The introduction of an electronic patient record system has been discussed in Germany and internationally for quite some time. However, development is often thwarted by concerns regarding data security. Health data in particular – which due to the progress of modern medicine contains genome information more frequently than ever before – must be securely stored for a lifetime and or even multiple generations.
A major challenge are the technological developments that will occur over this extended time period, as these have an enormous impact on the security of existing cryptographic schemes. “All encryption methods used today will become insecure over the course of the next few years and decades”, explains Computer Science Professor Johannes Buchmann, spokesperson for the Collaborative Research Center CROSSING. “The attackers’ computing power will increase and their attacks will improve. Therefore we can assume that all encrypted data will be compromised in 20 years if not sooner.”
Long-term confidentiality through “secret sharing”
Buchmann and his team have been working to prevent this since 2015, in cooperation with Japanese research institute NICT (National Institute of Information and Communications Technology). Together they collaborate on the project “LINCOS – Long-Term Integrity and Confidentiality Protection System”. In 2017, the Japanese hospital operator Kochi Health Science Center and the Canadian company ISARA joined the project. The LINCOS system is the first to combine information theoretic confidentiality protection with renewable integrity protection. This means that no matter what computing capacity and algorithms are available in the future, noone shall be able to access or modify the protected data.
The guarantee of long-term confidentiality is achieved through a technology called “secret sharing”. The original data set is distributed among several servers in such a way that the individual parts are meaningless. Only when a sufficient number of parts – known as “shares” – are combined, the original data set of the patient file can be reconstructed. If one of the servers is compromised, the captured share is of no use to the attacker. In addition, the distribution is renewed regularly. The integrity, i.e. ensuring that data have not been changed, is achieved by quantum computer-resistant signatures. But even if the scheme utilised is classified as uncertain in the longterm, the researchers have taken precautions: The signature schemes are exchanged regularly. Integrity protection is thereby seamlessly ensured.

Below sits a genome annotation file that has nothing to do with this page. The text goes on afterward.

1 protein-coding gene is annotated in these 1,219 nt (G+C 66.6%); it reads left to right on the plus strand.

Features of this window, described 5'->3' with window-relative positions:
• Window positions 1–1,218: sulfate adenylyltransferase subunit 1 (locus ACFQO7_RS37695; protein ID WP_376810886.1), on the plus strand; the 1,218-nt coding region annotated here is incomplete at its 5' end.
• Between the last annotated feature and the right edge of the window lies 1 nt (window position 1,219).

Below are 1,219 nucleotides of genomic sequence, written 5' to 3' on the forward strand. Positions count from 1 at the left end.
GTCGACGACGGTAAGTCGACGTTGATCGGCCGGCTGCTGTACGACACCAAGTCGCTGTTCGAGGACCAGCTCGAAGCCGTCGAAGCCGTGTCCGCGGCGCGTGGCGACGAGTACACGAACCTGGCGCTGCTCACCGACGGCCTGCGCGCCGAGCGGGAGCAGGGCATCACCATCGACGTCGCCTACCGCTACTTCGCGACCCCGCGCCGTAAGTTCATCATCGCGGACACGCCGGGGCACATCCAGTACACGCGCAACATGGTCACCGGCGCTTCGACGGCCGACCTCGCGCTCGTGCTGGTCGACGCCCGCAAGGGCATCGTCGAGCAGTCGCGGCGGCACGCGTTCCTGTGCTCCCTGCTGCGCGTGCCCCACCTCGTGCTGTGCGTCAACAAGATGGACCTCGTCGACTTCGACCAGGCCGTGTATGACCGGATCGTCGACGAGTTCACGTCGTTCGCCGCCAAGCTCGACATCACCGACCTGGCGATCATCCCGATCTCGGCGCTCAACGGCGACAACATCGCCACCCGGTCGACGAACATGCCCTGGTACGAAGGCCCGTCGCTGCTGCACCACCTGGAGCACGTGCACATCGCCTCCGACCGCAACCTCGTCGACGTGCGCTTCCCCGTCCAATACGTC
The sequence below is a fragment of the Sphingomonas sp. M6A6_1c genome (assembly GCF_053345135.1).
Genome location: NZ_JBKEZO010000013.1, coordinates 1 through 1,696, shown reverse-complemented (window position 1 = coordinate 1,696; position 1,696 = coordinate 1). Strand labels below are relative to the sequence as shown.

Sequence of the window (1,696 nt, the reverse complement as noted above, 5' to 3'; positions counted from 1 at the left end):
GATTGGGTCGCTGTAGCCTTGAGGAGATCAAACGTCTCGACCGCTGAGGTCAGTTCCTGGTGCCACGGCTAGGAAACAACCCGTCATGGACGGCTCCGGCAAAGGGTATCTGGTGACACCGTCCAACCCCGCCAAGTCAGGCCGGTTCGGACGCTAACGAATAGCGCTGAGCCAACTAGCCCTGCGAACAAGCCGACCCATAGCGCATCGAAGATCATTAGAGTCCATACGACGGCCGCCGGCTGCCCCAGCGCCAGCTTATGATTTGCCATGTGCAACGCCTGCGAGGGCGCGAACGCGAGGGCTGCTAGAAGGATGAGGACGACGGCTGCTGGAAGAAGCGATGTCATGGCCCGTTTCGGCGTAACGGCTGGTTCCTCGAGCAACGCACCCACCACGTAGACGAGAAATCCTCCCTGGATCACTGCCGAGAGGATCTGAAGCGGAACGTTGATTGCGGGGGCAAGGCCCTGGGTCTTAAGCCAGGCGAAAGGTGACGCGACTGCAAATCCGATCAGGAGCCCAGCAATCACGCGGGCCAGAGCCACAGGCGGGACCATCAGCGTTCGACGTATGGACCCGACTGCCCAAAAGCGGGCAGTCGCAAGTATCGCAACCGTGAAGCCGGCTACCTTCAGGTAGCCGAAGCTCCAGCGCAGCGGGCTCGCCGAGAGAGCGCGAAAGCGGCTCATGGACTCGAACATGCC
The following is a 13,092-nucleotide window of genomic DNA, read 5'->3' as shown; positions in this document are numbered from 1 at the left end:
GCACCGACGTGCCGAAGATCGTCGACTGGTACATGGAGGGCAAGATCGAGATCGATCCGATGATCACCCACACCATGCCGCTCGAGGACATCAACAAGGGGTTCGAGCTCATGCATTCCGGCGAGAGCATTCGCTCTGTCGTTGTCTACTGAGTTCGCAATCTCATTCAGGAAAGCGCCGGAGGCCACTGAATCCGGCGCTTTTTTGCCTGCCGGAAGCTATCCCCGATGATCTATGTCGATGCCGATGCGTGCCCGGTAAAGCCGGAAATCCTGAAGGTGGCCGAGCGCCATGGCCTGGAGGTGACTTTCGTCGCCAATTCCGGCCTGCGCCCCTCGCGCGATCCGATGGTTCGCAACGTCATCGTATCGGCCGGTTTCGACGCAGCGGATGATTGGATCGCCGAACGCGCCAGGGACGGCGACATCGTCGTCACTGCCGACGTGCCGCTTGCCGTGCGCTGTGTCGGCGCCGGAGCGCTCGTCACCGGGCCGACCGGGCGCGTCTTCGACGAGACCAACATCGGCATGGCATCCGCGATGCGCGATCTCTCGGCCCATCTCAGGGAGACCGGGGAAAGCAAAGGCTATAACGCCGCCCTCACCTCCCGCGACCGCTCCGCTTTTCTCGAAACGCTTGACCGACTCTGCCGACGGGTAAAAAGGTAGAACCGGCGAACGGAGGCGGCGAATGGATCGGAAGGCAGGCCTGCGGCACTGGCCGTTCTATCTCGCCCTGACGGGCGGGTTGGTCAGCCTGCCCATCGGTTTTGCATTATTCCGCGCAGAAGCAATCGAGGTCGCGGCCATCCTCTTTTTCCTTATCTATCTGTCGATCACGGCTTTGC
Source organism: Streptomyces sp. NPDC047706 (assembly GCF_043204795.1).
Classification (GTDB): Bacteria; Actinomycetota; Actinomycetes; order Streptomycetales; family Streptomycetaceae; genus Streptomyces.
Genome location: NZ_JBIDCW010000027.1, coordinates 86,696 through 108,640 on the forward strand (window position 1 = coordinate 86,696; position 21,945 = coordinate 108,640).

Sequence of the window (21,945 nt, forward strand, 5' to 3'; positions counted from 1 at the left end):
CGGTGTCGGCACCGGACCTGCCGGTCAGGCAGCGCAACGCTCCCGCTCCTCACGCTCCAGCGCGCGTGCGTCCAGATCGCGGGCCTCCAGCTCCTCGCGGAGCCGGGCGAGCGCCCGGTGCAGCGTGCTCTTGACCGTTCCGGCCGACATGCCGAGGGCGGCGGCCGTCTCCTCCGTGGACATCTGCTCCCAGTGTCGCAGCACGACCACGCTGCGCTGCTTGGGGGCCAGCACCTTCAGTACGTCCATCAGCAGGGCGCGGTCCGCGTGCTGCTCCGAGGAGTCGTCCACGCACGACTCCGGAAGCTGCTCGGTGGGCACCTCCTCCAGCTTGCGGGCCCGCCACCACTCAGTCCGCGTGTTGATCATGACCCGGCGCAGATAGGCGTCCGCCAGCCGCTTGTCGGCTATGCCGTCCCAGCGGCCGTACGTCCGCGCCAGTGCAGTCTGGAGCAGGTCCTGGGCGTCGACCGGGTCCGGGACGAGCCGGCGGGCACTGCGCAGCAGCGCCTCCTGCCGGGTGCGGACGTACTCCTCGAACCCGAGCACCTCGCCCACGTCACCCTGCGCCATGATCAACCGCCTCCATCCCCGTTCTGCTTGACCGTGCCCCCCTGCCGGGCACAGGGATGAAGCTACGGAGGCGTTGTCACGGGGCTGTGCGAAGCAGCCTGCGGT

Sustainable protection is needed
The Canadian company ISARA, the industrial partner of the project, protects the data during transfer between the hospital and the server operators with quantum computer-resistant encryption. This is the third component of the LINCOS system. In the future, the researchers want to add yet another level of security that they have already realised in prototype with the Japanese team: quantum key exchange. This procedure guarantees sustainable secure keys, since it is impossible for an attacker to intercept the key exchange. The scientists at Collaborative Research Center CROSSING are even working on this research topic in their own quantum laboratory at TU Darmstadt.
“The sustainable protection of electronic health records is only one example of areas where sustainable security is urgently needed. In our digitised world, we produce an unimaginable amount of sensitive data every day, which must remain confidential and unchanged over a long period of time, for instance in the implementation of Industry 4.0 which is crucial to Germany as an industrial nation. Policymakers are called upon to ensure the guaranteed long-term protection of our data”, appeals Buchmann.
More than 65 scientists from cryptography, quantum physics, system security and software engineering jointly work in the Collaborative Research Center CROSSING and perform both basic and application-oriented research. The goal is to develop security solutions that enable secure and trustworthy IT systems in the future. CROSSING is funded by the Deutsche Forschungsgemeinschaft since 2014.